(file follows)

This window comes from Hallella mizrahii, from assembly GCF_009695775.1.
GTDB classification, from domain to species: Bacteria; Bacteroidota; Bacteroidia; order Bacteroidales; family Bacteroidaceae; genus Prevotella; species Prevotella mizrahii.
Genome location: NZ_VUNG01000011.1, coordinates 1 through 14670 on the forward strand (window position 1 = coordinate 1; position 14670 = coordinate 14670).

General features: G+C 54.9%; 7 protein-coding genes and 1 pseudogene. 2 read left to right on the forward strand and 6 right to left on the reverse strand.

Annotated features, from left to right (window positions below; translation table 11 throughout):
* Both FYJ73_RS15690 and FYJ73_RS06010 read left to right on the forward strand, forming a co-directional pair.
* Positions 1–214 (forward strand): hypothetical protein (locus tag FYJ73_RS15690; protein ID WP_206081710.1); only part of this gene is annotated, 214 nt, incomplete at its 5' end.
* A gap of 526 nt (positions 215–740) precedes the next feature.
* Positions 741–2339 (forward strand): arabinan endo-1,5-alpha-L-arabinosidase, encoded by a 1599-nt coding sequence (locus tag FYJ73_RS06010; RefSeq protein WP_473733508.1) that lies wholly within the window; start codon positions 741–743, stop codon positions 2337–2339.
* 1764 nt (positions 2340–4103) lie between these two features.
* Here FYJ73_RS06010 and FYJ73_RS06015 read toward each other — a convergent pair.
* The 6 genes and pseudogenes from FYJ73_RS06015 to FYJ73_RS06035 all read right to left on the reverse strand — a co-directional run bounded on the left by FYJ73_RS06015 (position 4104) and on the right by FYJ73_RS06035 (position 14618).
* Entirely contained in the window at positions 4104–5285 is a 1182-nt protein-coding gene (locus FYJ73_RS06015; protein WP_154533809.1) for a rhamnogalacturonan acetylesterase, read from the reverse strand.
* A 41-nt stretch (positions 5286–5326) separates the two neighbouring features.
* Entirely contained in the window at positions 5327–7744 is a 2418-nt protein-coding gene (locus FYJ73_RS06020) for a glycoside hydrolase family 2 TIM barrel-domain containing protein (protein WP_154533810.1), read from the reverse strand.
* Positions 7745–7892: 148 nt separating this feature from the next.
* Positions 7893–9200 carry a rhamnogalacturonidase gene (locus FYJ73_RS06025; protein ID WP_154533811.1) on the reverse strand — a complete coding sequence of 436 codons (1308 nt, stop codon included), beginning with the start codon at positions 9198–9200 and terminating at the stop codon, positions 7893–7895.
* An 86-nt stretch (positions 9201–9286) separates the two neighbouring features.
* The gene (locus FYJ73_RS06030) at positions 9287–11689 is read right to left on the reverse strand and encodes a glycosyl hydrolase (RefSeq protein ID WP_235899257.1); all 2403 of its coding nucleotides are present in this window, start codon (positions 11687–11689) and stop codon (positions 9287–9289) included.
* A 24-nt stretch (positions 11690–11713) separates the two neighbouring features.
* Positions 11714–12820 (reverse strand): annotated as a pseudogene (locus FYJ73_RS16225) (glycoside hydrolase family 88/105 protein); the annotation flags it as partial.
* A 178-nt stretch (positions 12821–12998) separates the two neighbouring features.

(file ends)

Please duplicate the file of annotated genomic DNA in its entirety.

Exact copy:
This window comes from Hallella mizrahii, from assembly GCF_009695775.1.
GTDB classification, from domain to species: Bacteria; Bacteroidota; Bacteroidia; order Bacteroidales; family Bacteroidaceae; genus Prevotella; species Prevotella mizrahii.
Genome location: NZ_VUNG01000011.1, coordinates 1 through 14670 on the forward strand (window position 1 = coordinate 1; position 14670 = coordinate 14670).

General features: G+C 54.9%; 7 protein-coding genes and 1 pseudogene. 2 read left to right on the forward strand and 6 right to left on the reverse strand.

Annotated features, from left to right (window positions below; translation table 11 throughout):
* Both FYJ73_RS15690 and FYJ73_RS06010 read left to right on the forward strand, forming a co-directional pair.
* Positions 1–214 (forward strand): hypothetical protein (locus tag FYJ73_RS15690; protein ID WP_206081710.1); only part of this gene is annotated, 214 nt, incomplete at its 5' end.
* A gap of 526 nt (positions 215–740) precedes the next feature.
* Positions 741–2339 (forward strand): arabinan endo-1,5-alpha-L-arabinosidase, encoded by a 1599-nt coding sequence (locus tag FYJ73_RS06010; RefSeq protein WP_473733508.1) that lies wholly within the window; start codon positions 741–743, stop codon positions 2337–2339.
* 1764 nt (positions 2340–4103) lie between these two features.
* Here FYJ73_RS06010 and FYJ73_RS06015 read toward each other — a convergent pair.
* The 6 genes and pseudogenes from FYJ73_RS06015 to FYJ73_RS06035 all read right to left on the reverse strand — a co-directional run bounded on the left by FYJ73_RS06015 (position 4104) and on the right by FYJ73_RS06035 (position 14618).
* Entirely contained in the window at positions 4104–5285 is a 1182-nt protein-coding gene (locus FYJ73_RS06015; protein WP_154533809.1) for a rhamnogalacturonan acetylesterase, read from the reverse strand.
* A 41-nt stretch (positions 5286–5326) separates the two neighbouring features.
* Entirely contained in the window at positions 5327–7744 is a 2418-nt protein-coding gene (locus FYJ73_RS06020) for a glycoside hydrolase family 2 TIM barrel-domain containing protein (protein WP_154533810.1), read from the reverse strand.
* Positions 7745–7892: 148 nt separating this feature from the next.
* Positions 7893–9200 carry a rhamnogalacturonidase gene (locus FYJ73_RS06025; protein ID WP_154533811.1) on the reverse strand — a complete coding sequence of 436 codons (1308 nt, stop codon included), beginning with the start codon at positions 9198–9200 and terminating at the stop codon, positions 7893–7895.
* An 86-nt stretch (positions 9201–9286) separates the two neighbouring features.
* The gene (locus FYJ73_RS06030) at positions 9287–11689 is read right to left on the reverse strand and encodes a glycosyl hydrolase (RefSeq protein ID WP_235899257.1); all 2403 of its coding nucleotides are present in this window, start codon (positions 11687–11689) and stop codon (positions 9287–9289) included.
* A 24-nt stretch (positions 11690–11713) separates the two neighbouring features.
* Positions 11714–12820 (reverse strand): annotated as a pseudogene (locus FYJ73_RS16225) (glycoside hydrolase family 88/105 protein); the annotation flags it as partial.
* A 178-nt stretch (positions 12821–12998) separates the two neighbouring features.